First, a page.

• Self-Certification: Some firms require MFPs and employees who may become MFPs to certify annually or periodically that they are complying with all firm requirements concerning political contributions.
  • Surveillance: Some firms use various resources including the internet to search public records to monitor political contributions and determine whether such contributions are being reported on the firm’s Form G-37. Firms may also screen e-mail and other communications to determine whether political contributions are being made.
  • Two Year Look-back Procedures: Some firms have implemented procedures to identify individuals who may become MFPs due to a promotion or a change in duties which would then trigger Rule G-37 applicability. Some firms have made these individuals subject to the political contribution rules for MFPs prior to any such changes.
  • Pre-Clearance of Political Contributions: Some firms require prior approval from the compliance department for political contributions made by MFPs, and in some circumstances prior approval of contributions made by even non-MFPs.
  • Prohibition on Political Contributions: Some firms have prohibited any non-de minimis political contributions to the extent allowed by state or local law.
  • Separation of Functions: Some firms have implemented a separation between functions such as pre-clearance and surveillance, on the one hand, and management on the other hand, in order to protect against any adverse action arising out of an employee’s political contributions.17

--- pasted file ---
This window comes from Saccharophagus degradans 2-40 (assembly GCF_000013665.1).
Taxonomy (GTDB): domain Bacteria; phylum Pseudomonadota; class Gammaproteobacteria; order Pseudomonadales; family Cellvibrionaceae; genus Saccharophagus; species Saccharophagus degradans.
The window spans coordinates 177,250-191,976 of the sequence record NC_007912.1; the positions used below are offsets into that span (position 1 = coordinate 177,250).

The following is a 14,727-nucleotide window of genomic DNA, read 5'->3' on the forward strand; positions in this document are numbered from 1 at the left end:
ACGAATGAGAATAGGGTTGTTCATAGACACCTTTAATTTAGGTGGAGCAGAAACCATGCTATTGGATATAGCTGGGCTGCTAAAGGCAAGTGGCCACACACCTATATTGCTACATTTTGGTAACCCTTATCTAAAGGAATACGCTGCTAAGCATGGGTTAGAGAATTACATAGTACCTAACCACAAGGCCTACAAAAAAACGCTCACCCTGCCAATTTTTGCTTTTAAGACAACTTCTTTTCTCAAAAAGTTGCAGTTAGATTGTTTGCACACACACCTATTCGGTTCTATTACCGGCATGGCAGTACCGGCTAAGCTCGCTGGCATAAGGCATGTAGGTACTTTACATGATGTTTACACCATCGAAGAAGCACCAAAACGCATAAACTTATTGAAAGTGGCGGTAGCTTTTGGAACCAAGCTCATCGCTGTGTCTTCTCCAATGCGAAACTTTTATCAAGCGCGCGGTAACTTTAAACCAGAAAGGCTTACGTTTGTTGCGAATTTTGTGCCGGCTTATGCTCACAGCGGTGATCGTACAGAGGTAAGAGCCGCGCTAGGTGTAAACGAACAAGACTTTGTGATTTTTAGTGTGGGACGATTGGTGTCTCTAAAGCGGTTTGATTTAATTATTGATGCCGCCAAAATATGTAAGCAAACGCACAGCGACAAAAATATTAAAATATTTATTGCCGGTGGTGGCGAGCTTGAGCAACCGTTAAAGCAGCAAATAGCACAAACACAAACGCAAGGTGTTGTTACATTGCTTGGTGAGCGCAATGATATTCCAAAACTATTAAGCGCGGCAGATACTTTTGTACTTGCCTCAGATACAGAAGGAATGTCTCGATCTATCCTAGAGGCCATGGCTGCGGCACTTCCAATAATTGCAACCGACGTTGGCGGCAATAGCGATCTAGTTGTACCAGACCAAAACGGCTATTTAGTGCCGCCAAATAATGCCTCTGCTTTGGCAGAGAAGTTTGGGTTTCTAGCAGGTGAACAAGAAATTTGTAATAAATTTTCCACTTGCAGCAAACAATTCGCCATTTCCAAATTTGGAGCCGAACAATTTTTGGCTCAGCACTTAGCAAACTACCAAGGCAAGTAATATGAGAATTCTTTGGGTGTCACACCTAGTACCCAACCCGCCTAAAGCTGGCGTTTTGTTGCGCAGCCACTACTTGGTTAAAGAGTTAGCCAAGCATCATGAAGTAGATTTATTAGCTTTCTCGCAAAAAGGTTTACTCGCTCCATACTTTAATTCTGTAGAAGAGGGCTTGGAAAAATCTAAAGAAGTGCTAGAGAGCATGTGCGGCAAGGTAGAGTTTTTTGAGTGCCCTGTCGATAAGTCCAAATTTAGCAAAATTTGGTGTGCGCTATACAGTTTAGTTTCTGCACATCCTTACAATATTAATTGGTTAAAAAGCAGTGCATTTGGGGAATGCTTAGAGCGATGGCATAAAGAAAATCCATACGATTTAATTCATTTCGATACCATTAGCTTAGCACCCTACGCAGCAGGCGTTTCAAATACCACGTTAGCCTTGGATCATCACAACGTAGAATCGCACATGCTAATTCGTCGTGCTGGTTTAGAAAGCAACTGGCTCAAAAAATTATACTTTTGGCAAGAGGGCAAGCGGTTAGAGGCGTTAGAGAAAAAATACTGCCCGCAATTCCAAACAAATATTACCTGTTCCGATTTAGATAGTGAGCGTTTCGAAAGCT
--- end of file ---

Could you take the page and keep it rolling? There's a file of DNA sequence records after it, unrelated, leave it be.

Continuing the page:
The Risk Alert cautions that “it does not purport to provide a list of steps to effectively discharge responsibilities,” but certainly the fact that the SEC has identified these potential measures means that investment funds should consider the measures to be valuable guidance in evaluating “Pay-to-Play” compliance programs.18

Should a pre-clearance system be implemented? Should changes be made to the investment fund’s record keeping procedures? Should the fund employ surveillance including the possibility of monitoring contributions via publicly available internet sites? While not every policy or procedure identified by the SEC in the Risk Alert is necessary or even appropriate for a particular fund, it would be prudent to begin an evaluation of “Pay-to-Play” compliance programs with these measures in mind.

The key question investment funds must ponder is whether they have sufficient compliance policies and procedures in place when faced with the inevitable SEC inspection, or whether the SEC will find the same sorts of potential violations as during its recent MSRB Rule G-37 reviews. This question is even more germane given the fact that under the new Dodd-Frank regulatory regime, many more investment funds will be subject to their first inspection.19 It would therefore behoove investment funds to conduct a comprehensive review of their recordkeeping and “Pay-to-Play” compliance programs well in advance of any inspection so that they may take action before it’s too late. The SEC has provided invaluable guidance on “Pay-to-Play” compliance and investment funds should seize this opportunity.